Entry level jobs
I get asked a lot by all kinds of people about the “secrets” to landing a job – students, parents of students, experienced professionals, not so experienced professionals, etc. – it doesn’t matter – everyone has this belief that because I run a recruiting company and have worked in HR for going on 20 years I have the inside. Well, I do!
The cool thing is, most people already know what they need to do to land a job – they just refuse to do it. It’s the same with losing weight. Move more, eat less. It’s really that simple – but that takes work, that takes discipline – what we all want is that drink as much beer as you want and eat fried foods diet – but we know that won’t work! (BTW – if you have a good Beer and Fried Foods Diet Plan please send it my way!)
Finding a job (especially an entry level professional level job) takes work, it takes networking, it takes picking up the phone and having conversations, it takes asking for help, it takes asking people to do things for you – and many of us just aren’t comfortable doing all of these things.
A while back I received a message through LinkedIn from Christina Hart. Christina is an entry level college grad from the University of Michigan, looking for an entry level professional level position in New York City. She is looking for a Social Media, PR, Marketing type position, is willing to grunt work. Christina was reaching out to me, asking to for a few minutes to talk, network and see how I might be able to assist her in her job search. After telling her I refuse to help UofM grads and ribbing about her school choice – we scheduled some time to talk. Here was my advice to her:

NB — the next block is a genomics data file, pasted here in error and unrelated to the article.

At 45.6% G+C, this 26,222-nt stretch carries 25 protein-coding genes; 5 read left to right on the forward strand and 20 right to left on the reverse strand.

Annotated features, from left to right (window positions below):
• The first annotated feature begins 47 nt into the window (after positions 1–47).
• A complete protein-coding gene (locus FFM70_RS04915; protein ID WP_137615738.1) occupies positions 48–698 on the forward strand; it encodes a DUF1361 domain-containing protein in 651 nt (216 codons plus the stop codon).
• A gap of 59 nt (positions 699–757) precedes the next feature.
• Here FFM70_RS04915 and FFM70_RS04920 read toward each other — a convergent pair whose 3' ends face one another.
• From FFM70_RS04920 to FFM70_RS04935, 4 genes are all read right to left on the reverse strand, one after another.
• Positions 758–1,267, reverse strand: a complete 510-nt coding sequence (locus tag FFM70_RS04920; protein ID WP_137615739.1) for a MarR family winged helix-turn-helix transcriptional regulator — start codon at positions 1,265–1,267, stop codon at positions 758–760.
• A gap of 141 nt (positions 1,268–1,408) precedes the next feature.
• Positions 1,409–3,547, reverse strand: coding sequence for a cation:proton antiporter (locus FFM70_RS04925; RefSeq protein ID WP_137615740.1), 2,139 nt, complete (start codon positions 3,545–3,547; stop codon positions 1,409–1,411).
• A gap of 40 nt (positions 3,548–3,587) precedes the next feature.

1. Keep doing what you’re doing. (Let’s face it – reaching out to random HR people you have no connection to and asking for help – takes guts! She has them.)
2. Use your University of Michigan (wait, I just threw up in my mouth) alumni status. She needs to LinkIn, email, call every single NYC UofM alumni that she can find and share her plight. Here’s one tip I think most people miss – start at the top first! Director, VP level and above – the more experienced the more willing they are to help, because they don’t fear you’ll take their job! If you want a Social Media job, don’t contact the Social Media person – they won’t help – they’ll think you’re after their spot.
3. Be Specific. Entry levels always want to open themselves up to as many possibilities as possible, but when HR folks and Hiring Managers see these resumes they feel like the person doesn’t know what they want. If you want a social media position, say you want a social media position and go after it. Specific people get hired before the all-things-to-all-people People.
4. Ask for help. Inherently, people want to help someone who asks for help – it’s in a normal person’s DNA. Entry levels tend not to want to “burden” people, and they make it too easy for people to turn them down. Don’t do this. Beg for help, plead for help – you’ll be amazed at what people will do to help you!
5. Commit. Christina is originally from the D (that’s Detroit for you none Michigan people), but she wants to live in NYC. She just signed a 4 month lease in NYC – she is committed. She is not waiting to get a job, then moving. She’s on the ground – will start tomorrow – ready! To few are willing to do this – it says a ton about her.
This is really hard for me to do, because I usually get paid a bunch of money for referring someone – but – got an entry level position you’re trying to fill? – give Christina a call, she is going to make some company very happy (even with that UofM degree)!
And don’t get use to this – I’m not giving away free talent everyday!
Entry level jobs, Good way to join experience. Apply for entry level jobs now